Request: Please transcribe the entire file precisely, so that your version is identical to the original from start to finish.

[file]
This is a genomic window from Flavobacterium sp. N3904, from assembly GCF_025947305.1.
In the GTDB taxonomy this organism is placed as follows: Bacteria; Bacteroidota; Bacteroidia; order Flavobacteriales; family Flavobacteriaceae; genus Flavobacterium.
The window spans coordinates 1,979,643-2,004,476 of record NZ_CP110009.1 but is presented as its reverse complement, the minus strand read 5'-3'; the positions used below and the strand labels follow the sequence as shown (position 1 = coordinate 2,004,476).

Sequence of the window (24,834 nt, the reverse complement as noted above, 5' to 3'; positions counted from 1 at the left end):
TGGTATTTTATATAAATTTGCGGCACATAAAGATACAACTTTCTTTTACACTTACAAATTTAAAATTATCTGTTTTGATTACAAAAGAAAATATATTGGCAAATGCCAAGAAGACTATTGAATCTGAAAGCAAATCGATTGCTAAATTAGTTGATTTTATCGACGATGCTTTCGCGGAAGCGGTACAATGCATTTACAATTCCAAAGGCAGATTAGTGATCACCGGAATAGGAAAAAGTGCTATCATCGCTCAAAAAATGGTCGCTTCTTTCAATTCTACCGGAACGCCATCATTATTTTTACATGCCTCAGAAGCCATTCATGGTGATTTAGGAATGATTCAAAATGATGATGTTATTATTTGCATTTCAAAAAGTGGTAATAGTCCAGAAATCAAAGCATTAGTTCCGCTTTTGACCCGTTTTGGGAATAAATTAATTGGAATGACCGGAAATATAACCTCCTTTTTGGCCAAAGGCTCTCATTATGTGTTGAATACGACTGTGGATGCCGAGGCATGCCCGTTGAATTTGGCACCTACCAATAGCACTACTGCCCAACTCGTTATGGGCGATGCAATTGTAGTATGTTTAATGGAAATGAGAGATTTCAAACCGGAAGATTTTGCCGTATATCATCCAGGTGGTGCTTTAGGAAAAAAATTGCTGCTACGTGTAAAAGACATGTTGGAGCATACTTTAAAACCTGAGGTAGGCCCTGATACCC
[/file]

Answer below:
This is a genomic window from Flavobacterium sp. N3904, from assembly GCF_025947305.1.
In the GTDB taxonomy this organism is placed as follows: Bacteria; Bacteroidota; Bacteroidia; order Flavobacteriales; family Flavobacteriaceae; genus Flavobacterium.
The window spans coordinates 1,979,643-2,004,476 of record NZ_CP110009.1 but is presented as its reverse complement, the minus strand read 5'-3'; the positions used below and the strand labels follow the sequence as shown (position 1 = coordinate 2,004,476).

Sequence of the window (24,834 nt, the reverse complement as noted above, 5' to 3'; positions counted from 1 at the left end):
TGGTATTTTATATAAATTTGCGGCACATAAAGATACAACTTTCTTTTACACTTACAAATTTAAAATTATCTGTTTTGATTACAAAAGAAAATATATTGGCAAATGCCAAGAAGACTATTGAATCTGAAAGCAAATCGATTGCTAAATTAGTTGATTTTATCGACGATGCTTTCGCGGAAGCGGTACAATGCATTTACAATTCCAAAGGCAGATTAGTGATCACCGGAATAGGAAAAAGTGCTATCATCGCTCAAAAAATGGTCGCTTCTTTCAATTCTACCGGAACGCCATCATTATTTTTACATGCCTCAGAAGCCATTCATGGTGATTTAGGAATGATTCAAAATGATGATGTTATTATTTGCATTTCAAAAAGTGGTAATAGTCCAGAAATCAAAGCATTAGTTCCGCTTTTGACCCGTTTTGGGAATAAATTAATTGGAATGACCGGAAATATAACCTCCTTTTTGGCCAAAGGCTCTCATTATGTGTTGAATACGACTGTGGATGCCGAGGCATGCCCGTTGAATTTGGCACCTACCAATAGCACTACTGCCCAACTCGTTATGGGCGATGCAATTGTAGTATGTTTAATGGAAATGAGAGATTTCAAACCGGAAGATTTTGCCGTATATCATCCAGGTGGTGCTTTAGGAAAAAAATTGCTGCTACGTGTAAAAGACATGTTGGAGCATACTTTAAAACCTGAGGTAGGCCCTGATACCC